Soon the meeting is underway, and Irish is giving us a run-down of the road ahead. He has made lists of equipment, supplies, and materials we’re going to need, and written it all on the whiteboards behind him, with other lists and notes that give us an idea of what skill sets are going to be required. The prospective crew members listen intently, their eyes focused on the whiteboards, or the scale model, or on Irish and Ken as they explain their vision and the rough timetable they’ve devised. They tell us about the vast array of programmable LEDs, and the flamethrowers, and the lasers. They talk about everything from the meaning behind the ideas, to hard logistical challenges that we’ll be facing.

When the meeting is over, we unwind a bit, eating watermelon and bouncing ideas and Nerf darts off each other’s heads. Other people on other projects are knocking off for the day as well. A small but spirited war erupts in one of the still-open areas; Nerf guns are more abundant here than is probably typical of industrial work spaces. As I’m minding my own business and looking over a coffee table book of art by Leonardo da Vinci, a Nerf dart strikes me directly in the forehead and sticks there.

The next few days are a flurry of activity. My mornings are spent doing research and making phone calls, trying to drum up support in the form of donations from local business people. In the afternoons I get my personal working space at the Generator set up, so I can work on carving and tooling leather to make swag for people who donate to our project. More artists and more tools are showing up, almost hourly. The first ribs of the ichthyosaur skeleton that Jerry Snyder is building hang on a huge rack. Someone seems to be constructing a dance floor in one corner; judging by the work, whoever it is must be a master carpenter.

Irish calls me on the phone one morning soon after the Control Tower meeting. “Will you be here this evening around ten o’clock?” he asks me. “We’re having a laser test.”

“Lasers?” I say, ears perking up. “Of course I’ll be there.”

When I arrive, two people are unloading some serious laser gear from the back of a truck inside the Generator. The fellow in charge of the lasers is Skippy, an Opulent Temple member who provides OT and other organizations and events with laser light shows, using an array of equipment mostly salvaged, rebuilt, and repurposed from discarded medical equipment. When he’s ready and his smoke generator is puffing away, we turn the lights out, and he activates his multicolored little wonders of science in a dazzling automated sequence that lasts over an hour.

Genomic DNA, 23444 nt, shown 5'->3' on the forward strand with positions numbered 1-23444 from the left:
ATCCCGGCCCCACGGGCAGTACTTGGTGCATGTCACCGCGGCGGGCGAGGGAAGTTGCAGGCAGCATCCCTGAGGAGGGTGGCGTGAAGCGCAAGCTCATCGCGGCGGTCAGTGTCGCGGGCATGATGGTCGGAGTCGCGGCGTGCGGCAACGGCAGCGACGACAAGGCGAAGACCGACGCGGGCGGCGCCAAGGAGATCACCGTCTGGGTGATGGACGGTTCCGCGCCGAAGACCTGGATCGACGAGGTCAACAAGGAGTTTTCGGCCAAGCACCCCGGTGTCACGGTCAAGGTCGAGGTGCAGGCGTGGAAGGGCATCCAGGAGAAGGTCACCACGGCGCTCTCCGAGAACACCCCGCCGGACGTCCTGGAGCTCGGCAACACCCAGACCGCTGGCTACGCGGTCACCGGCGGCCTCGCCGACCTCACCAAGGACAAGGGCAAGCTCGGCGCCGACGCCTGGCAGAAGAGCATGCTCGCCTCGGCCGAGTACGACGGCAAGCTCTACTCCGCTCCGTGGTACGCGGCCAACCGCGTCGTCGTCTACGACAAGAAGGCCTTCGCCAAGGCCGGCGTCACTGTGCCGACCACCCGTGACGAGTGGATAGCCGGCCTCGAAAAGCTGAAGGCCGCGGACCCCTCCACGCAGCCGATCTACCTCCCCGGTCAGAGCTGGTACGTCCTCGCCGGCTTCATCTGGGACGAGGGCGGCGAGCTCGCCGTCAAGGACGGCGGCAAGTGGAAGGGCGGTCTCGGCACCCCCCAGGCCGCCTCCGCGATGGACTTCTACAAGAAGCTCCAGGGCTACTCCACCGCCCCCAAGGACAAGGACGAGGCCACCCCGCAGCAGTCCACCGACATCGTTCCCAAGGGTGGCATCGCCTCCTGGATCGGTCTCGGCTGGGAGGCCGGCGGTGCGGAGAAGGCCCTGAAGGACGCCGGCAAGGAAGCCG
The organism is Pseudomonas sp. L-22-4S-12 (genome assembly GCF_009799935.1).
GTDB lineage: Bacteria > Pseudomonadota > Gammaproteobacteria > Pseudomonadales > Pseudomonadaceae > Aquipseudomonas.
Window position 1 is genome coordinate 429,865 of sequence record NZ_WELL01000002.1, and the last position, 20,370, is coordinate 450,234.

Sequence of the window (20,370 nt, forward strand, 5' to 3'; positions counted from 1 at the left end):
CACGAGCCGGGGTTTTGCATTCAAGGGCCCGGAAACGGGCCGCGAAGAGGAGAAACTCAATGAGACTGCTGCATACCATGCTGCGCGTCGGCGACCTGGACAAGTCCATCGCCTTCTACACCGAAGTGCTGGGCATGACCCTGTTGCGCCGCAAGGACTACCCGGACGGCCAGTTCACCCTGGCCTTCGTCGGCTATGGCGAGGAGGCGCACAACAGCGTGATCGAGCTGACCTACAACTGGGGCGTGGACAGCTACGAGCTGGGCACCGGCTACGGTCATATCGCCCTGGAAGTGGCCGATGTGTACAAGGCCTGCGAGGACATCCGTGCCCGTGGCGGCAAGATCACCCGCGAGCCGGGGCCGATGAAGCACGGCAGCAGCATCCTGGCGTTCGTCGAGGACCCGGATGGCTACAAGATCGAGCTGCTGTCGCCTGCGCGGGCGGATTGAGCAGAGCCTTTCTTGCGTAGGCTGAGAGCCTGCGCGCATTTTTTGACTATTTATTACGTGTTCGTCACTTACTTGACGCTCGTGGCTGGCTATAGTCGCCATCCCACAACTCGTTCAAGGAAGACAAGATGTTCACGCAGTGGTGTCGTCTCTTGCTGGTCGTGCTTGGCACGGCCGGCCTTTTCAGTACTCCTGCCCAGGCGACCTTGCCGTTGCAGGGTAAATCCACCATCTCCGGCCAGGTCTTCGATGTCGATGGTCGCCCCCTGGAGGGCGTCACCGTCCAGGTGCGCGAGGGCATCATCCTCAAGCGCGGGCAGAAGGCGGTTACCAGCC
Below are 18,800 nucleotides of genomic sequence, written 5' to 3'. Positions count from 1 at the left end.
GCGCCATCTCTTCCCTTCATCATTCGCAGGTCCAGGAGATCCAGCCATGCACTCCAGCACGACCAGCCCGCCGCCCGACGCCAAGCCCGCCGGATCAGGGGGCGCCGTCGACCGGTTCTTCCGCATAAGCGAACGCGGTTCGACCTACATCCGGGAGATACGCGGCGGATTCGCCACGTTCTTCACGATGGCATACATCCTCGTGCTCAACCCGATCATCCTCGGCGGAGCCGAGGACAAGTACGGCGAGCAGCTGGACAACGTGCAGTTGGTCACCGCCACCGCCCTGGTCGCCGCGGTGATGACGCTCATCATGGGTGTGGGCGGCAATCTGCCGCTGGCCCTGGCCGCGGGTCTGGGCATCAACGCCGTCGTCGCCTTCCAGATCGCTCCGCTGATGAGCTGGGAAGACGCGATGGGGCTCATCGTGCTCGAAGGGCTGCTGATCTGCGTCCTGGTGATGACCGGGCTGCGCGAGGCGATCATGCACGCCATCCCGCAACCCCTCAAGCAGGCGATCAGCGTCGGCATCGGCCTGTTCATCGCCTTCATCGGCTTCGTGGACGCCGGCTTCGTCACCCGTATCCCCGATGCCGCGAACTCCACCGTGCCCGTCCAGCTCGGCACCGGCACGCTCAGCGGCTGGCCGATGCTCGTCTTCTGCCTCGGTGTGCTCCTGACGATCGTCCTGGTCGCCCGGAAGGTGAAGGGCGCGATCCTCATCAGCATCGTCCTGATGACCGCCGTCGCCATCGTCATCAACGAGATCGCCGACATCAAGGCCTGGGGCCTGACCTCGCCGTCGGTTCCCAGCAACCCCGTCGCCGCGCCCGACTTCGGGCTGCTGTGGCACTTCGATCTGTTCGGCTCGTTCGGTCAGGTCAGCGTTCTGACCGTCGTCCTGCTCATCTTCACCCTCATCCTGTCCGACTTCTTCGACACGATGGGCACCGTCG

We’re all friends, or at least not enemies. We’re working hard, and we’re having a blast doing it. We’re not just building art, we’re building a new world. One day, if humanity doesn’t destroy itself somehow and civilization manages to endure, the day will come when automation makes us all redundant as workers; when that day comes, everyone will be like us: doing only the types of work that they find worth doing. Soon come, soon come.

You can read Part Two of The Poor Man’s Burning Man at:

 https://burners.me/2013/05/28/the-poor-mans-burning-man-2-the-glamorous-life-of-a-model/

Why I Love Zombie Movies

by Whatsblem the Pro

The Other White Meat -- Image: Whatsblem the Pro

The Other White Meat — Image: Whatsblem the Pro

Zombies. The shambling, hungry dead.

The initially-tiny cult phenomenon that was George Romero’s NIGHT OF THE LIVING DEAD has been massively reprised and expanded over the years into a full-blown touchstone of mainstream culture. . . but it isn’t just the grotesque thrills of gore-horror that give the genre its legs. Beyond and below the surface of GRRAAARR BRAINS lies a durable contemporary allegory that has struck a resonance in the hearts and minds of a certain kind of person for over half a century.

FREE PUSSY RIOT!!!!!!!!!!!

FREE PUSSY RIOT!!!!!!!!!!!